Bashiok offered a much welcomed thorough mind-picture of what all of us should expect in Diablo III when it comes to dungeons.  We won’t be seeing the same interiors over and over, with the same type of colors or illumination across each one.  Each dungeons will feel unique and epic.  The art team is designing a lot of detail and contrast into each dungeon separately depending on its location and lore behind it, as well as other factors.  This game will set big differences between itself and Diablo II and Diablo II: Lord of Destruction.

    With this in mind, the Art Direction Controversy looks at this point laughable.  We only got to see one small area of a dungeon. Not the whole thing.  Many fans who went to the 2008 BlizzCon, including Elly, Flux, myself and the IncGamers staff had the opportunity to play and see others play different areas of Tristram and its Cathedral.  Each level looks different and detailed.  Not all the place is green hued, or bright.  Hope all the fans able to go to this year’s BlizzCon have the opportunity to play the new build of the Diablo III demo.  It is gorgeous.

    I think there’s a nice juxtaposition between the larger more epic dungeons and the others that may be less epic but have very specific tones and themes associated with them. When you step inside one of the more epic dungeons, like the Tristram cathedral (and considering its past, shouldn’t it be epic?) you immediately know you’re somewhere important. Somewhere that looks and feels magical in its presentation and lighting, as opposed to, say… a cave.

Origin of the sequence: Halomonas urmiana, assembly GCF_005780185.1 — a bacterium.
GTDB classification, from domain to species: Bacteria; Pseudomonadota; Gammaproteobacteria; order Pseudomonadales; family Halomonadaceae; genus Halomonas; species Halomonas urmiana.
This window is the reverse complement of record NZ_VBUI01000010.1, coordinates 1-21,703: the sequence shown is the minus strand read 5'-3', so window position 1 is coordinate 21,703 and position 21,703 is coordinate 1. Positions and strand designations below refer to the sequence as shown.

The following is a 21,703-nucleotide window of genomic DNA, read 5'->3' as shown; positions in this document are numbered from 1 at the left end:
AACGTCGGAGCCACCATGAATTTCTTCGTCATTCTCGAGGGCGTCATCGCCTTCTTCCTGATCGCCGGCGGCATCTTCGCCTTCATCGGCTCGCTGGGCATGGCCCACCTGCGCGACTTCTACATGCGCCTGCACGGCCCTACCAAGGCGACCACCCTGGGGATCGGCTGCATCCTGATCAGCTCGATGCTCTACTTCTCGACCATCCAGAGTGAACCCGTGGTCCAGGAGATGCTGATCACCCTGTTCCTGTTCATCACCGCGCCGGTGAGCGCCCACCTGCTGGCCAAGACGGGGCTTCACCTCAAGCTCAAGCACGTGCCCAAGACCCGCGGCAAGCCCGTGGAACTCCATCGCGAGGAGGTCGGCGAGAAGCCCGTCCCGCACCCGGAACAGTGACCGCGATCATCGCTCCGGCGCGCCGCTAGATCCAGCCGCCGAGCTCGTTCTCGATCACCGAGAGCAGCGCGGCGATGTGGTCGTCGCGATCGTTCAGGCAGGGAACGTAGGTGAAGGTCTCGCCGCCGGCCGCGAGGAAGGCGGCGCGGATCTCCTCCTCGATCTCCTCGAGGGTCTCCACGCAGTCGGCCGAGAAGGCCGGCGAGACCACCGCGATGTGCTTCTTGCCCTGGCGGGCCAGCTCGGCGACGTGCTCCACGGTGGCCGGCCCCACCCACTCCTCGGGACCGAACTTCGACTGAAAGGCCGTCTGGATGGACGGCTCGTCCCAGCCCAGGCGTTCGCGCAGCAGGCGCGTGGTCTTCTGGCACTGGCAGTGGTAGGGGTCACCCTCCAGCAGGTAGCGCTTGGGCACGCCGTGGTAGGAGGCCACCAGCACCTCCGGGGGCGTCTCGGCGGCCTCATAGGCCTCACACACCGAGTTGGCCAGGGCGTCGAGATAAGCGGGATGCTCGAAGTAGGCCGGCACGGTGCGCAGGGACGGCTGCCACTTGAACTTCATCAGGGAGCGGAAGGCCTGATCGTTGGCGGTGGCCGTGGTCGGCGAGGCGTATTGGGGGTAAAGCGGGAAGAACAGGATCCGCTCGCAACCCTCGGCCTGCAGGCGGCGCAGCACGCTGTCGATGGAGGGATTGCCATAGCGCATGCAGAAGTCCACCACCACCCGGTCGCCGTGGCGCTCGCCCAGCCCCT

Still cool! Caves are still awesome, but you probably don’t want magical purple and green lighting in a cave, it’s probably going to have a much different and subdued feel. If it’s a natural cave it may have light streaming in from cracks above, or if it’s a mine it might have lighting from lanterns. Much earthier and natural. Then you walk into some ancient tomb of a powerful wizard, oh crap, this place clearly has something else going on. The lighting is a bit unnatural, maybe some sickly greenish hues to set a theme and mood.

    That type of theming adds a lot to keeping the scenery changing and interesting. If you’re just fighting demons against a grey or brown backdrop for hours and hours, days and days, maybe years and years… it gets boring. Interesting, themed, and contrasting scenery all help ensure visual longevity.

    I think before too long we’ll have shown a nice cross section of the dungeon types and looks. It’s been too long staring at the one dungeon. Each one has a very unique look and feel, so it’s really cool going in to each one and having a total change of scenery. It’s all very exciting and we’re all looking forward to sharing it with you and seeing the fan reactions just as soon as it’s ready.

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